This blog reports events and interesting tidbits from Rensselaer, Indiana and the surrounding area.

Thursday, November 20, 2008

Civic statues

Some cities have a lot of art scattered around them. Others have relatively little. I think Rensselaer is in the relatively little category. However, we do have one quite notable and impressive statue, that of General Milroy in Milroy park.
Milroy was a Civil War general who led a retreat (which is an important achievement, because if not done properly, it can turn into a rout).
I have looked around Rensselaer to see what else might qualify as civic statuary. There is a bell at the court house. I do not think it was ever used as a bell. It is just something to mark a centennial. (Update: I was wrong about the bell--see the comments.)
We have the obligatory cannon in another park, Flatiron Park. I do not know if it was ever used in a war, and if it was, whether the war was I or II. It just sits there. The Memorial Day ceremonies do not center on it but rather on a new monument at Weston Cemetery.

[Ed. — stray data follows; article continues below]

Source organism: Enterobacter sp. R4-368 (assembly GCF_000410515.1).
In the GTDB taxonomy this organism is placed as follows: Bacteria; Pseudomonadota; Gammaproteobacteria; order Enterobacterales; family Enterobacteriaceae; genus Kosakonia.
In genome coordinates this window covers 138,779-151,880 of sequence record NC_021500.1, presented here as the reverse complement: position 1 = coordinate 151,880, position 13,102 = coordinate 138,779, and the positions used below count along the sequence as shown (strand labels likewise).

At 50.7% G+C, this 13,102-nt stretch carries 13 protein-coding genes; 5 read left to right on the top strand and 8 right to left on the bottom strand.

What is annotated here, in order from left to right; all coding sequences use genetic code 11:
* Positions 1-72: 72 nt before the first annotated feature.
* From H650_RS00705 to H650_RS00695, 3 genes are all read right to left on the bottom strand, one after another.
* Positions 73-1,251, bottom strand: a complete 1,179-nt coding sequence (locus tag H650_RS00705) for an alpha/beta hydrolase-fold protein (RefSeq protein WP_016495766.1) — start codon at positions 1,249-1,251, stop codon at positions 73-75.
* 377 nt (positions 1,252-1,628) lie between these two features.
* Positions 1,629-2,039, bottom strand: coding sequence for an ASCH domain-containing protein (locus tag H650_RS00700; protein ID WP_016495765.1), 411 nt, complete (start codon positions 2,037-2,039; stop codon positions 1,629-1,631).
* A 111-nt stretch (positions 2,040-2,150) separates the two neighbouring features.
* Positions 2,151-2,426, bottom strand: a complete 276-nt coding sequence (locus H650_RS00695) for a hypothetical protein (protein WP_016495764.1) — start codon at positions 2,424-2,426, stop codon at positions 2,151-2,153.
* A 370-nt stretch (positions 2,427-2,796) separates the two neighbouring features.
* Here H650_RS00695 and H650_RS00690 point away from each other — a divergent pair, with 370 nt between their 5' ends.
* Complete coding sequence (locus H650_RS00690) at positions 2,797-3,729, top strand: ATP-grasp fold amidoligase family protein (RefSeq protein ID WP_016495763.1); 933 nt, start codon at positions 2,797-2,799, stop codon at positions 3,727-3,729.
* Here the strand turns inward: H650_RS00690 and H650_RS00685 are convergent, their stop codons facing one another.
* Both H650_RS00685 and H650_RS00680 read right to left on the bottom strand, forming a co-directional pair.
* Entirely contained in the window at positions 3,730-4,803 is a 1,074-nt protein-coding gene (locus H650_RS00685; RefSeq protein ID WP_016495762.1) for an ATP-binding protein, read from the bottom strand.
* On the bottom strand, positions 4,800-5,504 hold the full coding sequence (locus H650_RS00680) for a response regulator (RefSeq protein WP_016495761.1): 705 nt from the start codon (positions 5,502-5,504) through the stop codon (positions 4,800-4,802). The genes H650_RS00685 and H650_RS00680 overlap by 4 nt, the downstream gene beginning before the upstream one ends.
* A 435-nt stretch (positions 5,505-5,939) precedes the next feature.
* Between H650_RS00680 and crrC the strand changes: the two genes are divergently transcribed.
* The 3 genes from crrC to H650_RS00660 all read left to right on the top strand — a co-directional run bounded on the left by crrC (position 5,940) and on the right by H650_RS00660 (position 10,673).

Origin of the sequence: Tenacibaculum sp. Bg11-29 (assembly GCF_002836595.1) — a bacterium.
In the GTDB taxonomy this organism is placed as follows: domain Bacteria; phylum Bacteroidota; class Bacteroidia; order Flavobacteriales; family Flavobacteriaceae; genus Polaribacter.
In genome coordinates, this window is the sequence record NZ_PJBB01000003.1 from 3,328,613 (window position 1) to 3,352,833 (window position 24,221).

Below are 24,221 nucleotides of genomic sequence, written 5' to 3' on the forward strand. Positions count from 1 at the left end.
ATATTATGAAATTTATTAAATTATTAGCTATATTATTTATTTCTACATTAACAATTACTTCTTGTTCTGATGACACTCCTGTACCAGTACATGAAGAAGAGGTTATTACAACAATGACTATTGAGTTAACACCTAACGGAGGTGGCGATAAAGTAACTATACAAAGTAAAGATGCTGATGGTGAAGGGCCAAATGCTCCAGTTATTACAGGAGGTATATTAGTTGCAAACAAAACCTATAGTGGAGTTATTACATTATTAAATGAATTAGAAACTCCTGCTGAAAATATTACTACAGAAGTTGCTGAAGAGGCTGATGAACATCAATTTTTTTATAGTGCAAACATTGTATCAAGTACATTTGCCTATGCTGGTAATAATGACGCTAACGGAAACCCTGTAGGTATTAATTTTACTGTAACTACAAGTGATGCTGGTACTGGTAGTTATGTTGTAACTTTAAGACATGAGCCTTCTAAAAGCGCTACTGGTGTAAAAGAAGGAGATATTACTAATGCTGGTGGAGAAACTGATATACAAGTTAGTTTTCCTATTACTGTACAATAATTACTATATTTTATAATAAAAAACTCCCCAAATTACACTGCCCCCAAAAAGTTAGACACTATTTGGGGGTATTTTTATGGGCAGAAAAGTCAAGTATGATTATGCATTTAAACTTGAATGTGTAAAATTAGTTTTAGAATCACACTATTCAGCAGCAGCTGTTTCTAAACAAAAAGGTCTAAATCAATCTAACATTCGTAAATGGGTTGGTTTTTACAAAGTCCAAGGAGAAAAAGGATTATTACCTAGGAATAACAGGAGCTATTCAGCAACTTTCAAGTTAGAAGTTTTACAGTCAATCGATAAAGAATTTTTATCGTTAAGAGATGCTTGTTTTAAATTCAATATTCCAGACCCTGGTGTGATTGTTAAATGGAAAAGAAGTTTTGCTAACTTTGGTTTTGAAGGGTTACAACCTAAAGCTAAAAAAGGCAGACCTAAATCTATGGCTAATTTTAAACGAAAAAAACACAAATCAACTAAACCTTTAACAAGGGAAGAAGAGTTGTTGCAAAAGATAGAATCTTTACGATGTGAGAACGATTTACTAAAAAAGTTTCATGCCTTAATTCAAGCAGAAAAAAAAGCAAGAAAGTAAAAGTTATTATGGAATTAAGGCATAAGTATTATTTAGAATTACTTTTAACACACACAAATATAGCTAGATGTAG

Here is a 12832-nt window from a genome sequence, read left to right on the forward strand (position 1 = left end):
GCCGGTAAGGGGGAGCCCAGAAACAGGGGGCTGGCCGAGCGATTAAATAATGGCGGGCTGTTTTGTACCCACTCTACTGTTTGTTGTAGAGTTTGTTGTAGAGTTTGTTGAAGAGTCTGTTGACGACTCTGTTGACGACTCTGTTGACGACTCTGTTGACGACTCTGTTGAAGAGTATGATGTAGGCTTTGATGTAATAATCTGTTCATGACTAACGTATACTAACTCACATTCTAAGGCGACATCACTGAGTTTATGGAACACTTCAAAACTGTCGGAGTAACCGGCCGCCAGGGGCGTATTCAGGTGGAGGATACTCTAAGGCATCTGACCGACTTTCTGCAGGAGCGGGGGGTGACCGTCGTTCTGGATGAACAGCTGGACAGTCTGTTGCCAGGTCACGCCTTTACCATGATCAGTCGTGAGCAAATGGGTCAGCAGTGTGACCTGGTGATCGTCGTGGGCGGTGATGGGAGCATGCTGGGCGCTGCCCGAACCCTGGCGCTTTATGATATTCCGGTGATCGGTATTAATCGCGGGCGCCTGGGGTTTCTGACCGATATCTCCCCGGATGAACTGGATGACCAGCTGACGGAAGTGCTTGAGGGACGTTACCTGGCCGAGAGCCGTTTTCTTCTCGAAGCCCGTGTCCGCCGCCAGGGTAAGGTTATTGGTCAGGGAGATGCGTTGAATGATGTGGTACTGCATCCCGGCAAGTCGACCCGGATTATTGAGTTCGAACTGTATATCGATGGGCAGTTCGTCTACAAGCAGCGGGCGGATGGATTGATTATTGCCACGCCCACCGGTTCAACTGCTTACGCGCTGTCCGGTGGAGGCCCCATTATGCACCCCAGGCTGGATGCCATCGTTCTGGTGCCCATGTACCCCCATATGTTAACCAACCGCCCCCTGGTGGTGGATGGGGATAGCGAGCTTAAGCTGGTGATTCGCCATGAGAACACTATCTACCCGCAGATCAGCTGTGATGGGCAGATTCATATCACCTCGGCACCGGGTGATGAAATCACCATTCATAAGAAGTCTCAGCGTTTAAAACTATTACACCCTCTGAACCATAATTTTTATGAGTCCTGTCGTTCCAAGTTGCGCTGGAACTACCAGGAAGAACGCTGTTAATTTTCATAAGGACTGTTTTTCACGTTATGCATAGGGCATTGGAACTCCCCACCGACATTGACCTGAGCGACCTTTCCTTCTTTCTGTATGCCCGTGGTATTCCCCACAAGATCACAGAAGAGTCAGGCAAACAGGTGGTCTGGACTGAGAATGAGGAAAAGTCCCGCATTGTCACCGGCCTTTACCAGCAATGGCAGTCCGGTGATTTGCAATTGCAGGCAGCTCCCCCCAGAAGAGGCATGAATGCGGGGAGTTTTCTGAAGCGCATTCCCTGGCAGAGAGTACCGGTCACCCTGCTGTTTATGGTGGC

We have a bench with a sign for James Hanley, who wrote songs. Can we count the bench as sculpture? (I think this is considered a park--Hanley Park. It is the smallest park in Rensselaer. It is one parking space of the parking lot.)
The closest I could find to another civic statue were two gargoyles that decorate the Jasper County Court House. They are rather cute.

5 comments:

Ed said...

Actually Milroy was roundly criticized as a general. Not only did he lead a series of retreats (in areas I now hike), but he also stubbornly held Winchester when his strategists told him it would be better to fall back. That particular campaign lost him a good chunk of men and forced the surrender of another 6000. After that fiasco he was essentially demoted by being transferred to a civil project on the Cumberland Gap. Only in a small town would a failed leader be canonized.

Desert Survivor said...

I like the gargoyles, even though they look a little creepy. Don't see too many (if any) gargoyles in modern architecture.

Elle Weems said...

The bell and the flagpole beside it were originally fixed to the very top of the Jasper County Courthouse. They were taken down to prevent structure damage to the courthouse.

reMark said...

The bell was removed from the courthouse bell tower about 10 years ago. It was not rung in many years due to the sound waves degrading the structural quality of the tower. When it was repaired during renovation, the bell was placed on the courthouse lawn.

reMark said...

Also, President Lincoln's annoyance with General Milroy is chronicled in the book Team of Rivals: The Political Genius of Abraham Lincoln by Doris Kearns Goodwin. Interesting book.